Welcome to the first edition of GeekMom Debate! GeekMoms are nothing if not opinionated, so we’re giving them a chance to present different sides of the same topic. For another take on the question of dealing with kids who hate school, read Alisson Clark’s post My Kid Hates School. I’m (Mostly) OK with That.
As an adult, I am a good student. I had a graduate school professor once tell me, “I’ve never had someone pay such…such rapt attention to me before. And your papers…are a pleasure to read. You make me feel like a very good teacher.”
This is in stark contrast to the twelve years of low-average report cards still archived in my mom’s bedroom dresser drawer, all reading identically: “polite student, loves to read, tends to daydream, does not work to potential,” like the droning chant of a dozen disappointed matryoshka nesting dolls. Academically and emotionally, I self-identify as a late bloomer and I am sure my experiences with education have shaped the decisions I’ve made for my children.
My younger son asked recently, seemingly out of nowhere: “That reminds me! About school: What’s wrong with laughing? Why can’t there be laughing and learning all the time?”
“You can have both laughing and learning. Just not always at the same time,” I replied. “We have to learn that not everything gets to be fun. Sometimes, you just have to suck it up and deal.”
For a long time, though, my children were neither laughing NOR learning in school. My bookshelves at home are a hard-covered testimony to our journey: The Explosive Child, From Emotions to Advocacy, Overcoming Dyslexia. All of this reading was not changing one important thing, however: my children hated school.
“I hate this place, Mommy,” they would tell me in their piping, Disney-woodland-creature voices as I dropped them off in the morning. “Back to prison,” they would moan–the one time of day these two seemed to come together to agree on anything.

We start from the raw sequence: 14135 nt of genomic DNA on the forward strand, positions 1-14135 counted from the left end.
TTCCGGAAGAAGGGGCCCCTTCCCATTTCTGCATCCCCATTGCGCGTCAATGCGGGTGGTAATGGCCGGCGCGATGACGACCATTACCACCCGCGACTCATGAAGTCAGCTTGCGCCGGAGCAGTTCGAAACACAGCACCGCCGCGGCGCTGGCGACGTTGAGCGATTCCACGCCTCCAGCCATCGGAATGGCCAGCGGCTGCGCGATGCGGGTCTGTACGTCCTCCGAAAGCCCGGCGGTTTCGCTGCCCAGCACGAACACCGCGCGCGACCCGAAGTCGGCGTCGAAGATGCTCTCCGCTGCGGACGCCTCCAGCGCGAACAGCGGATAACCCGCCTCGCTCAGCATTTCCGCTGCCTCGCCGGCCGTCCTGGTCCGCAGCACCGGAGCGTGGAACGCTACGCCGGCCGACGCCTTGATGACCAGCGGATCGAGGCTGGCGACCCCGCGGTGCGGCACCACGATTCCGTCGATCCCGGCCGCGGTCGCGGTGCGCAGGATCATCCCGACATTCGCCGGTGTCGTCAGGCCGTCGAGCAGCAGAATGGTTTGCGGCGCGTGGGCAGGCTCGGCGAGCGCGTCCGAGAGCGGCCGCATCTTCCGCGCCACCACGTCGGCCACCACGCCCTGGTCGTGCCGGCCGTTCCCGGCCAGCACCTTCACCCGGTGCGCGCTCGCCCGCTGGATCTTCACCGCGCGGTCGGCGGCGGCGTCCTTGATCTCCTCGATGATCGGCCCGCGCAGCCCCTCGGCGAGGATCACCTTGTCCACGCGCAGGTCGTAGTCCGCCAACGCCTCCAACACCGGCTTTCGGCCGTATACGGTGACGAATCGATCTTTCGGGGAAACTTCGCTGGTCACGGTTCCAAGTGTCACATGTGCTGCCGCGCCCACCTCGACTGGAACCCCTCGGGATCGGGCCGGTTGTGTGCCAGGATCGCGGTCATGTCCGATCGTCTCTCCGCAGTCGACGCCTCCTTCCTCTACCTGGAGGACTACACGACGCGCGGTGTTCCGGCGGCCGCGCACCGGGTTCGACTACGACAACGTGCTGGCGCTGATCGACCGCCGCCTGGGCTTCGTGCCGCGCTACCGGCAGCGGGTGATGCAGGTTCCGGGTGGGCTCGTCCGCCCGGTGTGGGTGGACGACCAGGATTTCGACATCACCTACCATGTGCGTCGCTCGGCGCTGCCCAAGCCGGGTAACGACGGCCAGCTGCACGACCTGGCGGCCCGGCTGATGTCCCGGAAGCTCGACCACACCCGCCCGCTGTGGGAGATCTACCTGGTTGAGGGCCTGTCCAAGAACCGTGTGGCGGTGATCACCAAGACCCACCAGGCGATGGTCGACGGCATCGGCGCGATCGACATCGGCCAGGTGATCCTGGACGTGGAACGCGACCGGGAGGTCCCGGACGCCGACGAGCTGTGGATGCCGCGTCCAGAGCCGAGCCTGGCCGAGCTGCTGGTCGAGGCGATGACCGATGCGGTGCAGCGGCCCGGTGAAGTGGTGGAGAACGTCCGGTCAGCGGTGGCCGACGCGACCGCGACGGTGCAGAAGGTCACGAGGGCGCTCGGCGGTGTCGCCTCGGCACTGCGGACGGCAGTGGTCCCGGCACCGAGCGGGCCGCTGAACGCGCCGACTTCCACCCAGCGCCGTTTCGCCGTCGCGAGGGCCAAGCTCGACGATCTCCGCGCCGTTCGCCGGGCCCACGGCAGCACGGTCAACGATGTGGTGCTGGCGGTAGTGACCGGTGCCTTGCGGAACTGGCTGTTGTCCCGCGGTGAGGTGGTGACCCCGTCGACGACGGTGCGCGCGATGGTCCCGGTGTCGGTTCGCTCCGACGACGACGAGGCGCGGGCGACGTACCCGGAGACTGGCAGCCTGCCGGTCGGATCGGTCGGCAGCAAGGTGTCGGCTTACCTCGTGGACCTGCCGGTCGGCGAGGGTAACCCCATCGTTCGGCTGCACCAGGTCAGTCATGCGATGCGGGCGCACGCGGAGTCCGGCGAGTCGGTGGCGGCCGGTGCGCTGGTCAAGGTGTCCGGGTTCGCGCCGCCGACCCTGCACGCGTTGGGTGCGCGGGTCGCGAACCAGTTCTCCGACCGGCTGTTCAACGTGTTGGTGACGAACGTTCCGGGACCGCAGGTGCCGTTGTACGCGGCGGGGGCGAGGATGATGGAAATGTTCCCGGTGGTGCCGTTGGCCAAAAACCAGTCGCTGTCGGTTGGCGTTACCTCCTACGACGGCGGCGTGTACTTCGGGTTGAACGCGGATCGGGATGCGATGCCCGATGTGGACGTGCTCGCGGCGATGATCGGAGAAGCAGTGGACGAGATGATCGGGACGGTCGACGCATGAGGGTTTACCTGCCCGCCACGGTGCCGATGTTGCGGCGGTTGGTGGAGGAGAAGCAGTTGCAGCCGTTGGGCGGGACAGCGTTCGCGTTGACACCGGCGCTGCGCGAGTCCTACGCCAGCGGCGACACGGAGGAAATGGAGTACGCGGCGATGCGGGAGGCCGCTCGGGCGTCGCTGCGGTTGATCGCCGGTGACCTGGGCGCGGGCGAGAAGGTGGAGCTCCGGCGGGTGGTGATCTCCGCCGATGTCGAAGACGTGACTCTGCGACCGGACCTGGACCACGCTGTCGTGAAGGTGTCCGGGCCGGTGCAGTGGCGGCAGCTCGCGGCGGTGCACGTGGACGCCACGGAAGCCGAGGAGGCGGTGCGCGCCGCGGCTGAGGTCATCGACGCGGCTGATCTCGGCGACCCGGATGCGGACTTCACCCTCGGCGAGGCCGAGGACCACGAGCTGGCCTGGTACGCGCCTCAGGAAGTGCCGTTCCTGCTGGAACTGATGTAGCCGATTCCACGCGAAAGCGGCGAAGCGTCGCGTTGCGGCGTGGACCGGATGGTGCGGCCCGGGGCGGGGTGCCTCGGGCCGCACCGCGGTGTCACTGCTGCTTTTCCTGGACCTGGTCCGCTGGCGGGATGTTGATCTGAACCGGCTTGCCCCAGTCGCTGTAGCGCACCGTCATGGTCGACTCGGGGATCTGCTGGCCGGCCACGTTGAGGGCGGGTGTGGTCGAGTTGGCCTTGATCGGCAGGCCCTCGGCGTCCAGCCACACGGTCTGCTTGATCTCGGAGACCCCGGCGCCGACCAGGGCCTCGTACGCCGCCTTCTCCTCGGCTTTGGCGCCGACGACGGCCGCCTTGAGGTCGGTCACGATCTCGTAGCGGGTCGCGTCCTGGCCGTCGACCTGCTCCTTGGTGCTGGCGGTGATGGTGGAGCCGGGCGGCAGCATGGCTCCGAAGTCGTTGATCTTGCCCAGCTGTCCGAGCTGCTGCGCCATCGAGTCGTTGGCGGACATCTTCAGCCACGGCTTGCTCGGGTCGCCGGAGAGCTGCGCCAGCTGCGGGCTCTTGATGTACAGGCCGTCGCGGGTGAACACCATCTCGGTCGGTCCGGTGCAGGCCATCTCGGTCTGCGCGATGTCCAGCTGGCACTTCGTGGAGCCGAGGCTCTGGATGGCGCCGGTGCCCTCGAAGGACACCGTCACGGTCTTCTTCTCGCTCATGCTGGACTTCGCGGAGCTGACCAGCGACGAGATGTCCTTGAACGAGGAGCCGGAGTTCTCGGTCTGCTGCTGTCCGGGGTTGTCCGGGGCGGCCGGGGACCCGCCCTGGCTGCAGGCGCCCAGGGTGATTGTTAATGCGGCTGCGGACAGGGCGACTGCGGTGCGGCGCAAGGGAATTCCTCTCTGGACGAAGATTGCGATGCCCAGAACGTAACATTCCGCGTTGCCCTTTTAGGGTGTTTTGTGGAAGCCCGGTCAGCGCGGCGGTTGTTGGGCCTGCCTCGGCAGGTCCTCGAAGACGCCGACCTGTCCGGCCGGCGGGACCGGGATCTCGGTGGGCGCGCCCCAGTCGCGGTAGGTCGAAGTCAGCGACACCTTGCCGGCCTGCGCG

And then, each night, we would embark on another two-hour, tear-filled psychological journey through the five stages of grief on our way to completing homework assignments that the teachers perkily assured me should take “no more than twenty minutes” but required hand-eye coordination and literacy and numeracy skills that my sons were just not developing at the same rate as their peers.
Ultimately, special education supports and services were provided to my children at school. But even then, they still disliked school, did not find most of the work they were asked to do meaningful, appropriate, or remotely enjoyable. To them, work was done only to avoid parent-imposed negative consequences: loss of TV, loss of video games, loss of computer time. There was no ownership or pride in what they were doing.
Was this a healthy way to develop?
I wanted my sons to develop the critical thinking skills and “positive habits of the mind” that ultimately shape personal character — to learn to be “fair minded,” “inquisitive,” “empathic,” and “confident.” Yes, I knew the dangers of allowing my children to think that the world was always an accommodating place. I believed that children thrived when working to meet high expectations. But I felt like my children, because of their learning disabilities, were giving up on learning.
So, I listened to what my children were saying and decided to homeschool them. For two years, we visited every museum, aquarium, and hands-on science program in our region, passed history books back and forth as we read together in pajamas on the couch, watched Shakespeare on video and re-enacted the best deaths, and participated in countless programs with local homeschooling collectives.
My plan had never been to homeschool indefinitely. My goal was simply to engineer learning experiences that were pleasurable and relevant, reignite this flame. Reboot our sense of joy and intellectual curiosity.
Last fall, after two years of care and growth, they returned to public school. Back to the same services and supports they’d left. They were complimented on their profound depth of knowledge on certain topics and chastised for their unwillingness to follow rules that did not make sense to them. They met or exceeded academic expectations. And they seemed … happier. More willing, more receptive, more curious.
This year they entered high school and middle school.
“How was it?!?” I asked after their first day, before they could even get through the door.
“Long, but actually very interesting,” my older son said. “Fun!” was my younger son’s more concise reply.
All right, I thought as I listened to them and laughed. THIS we can work with.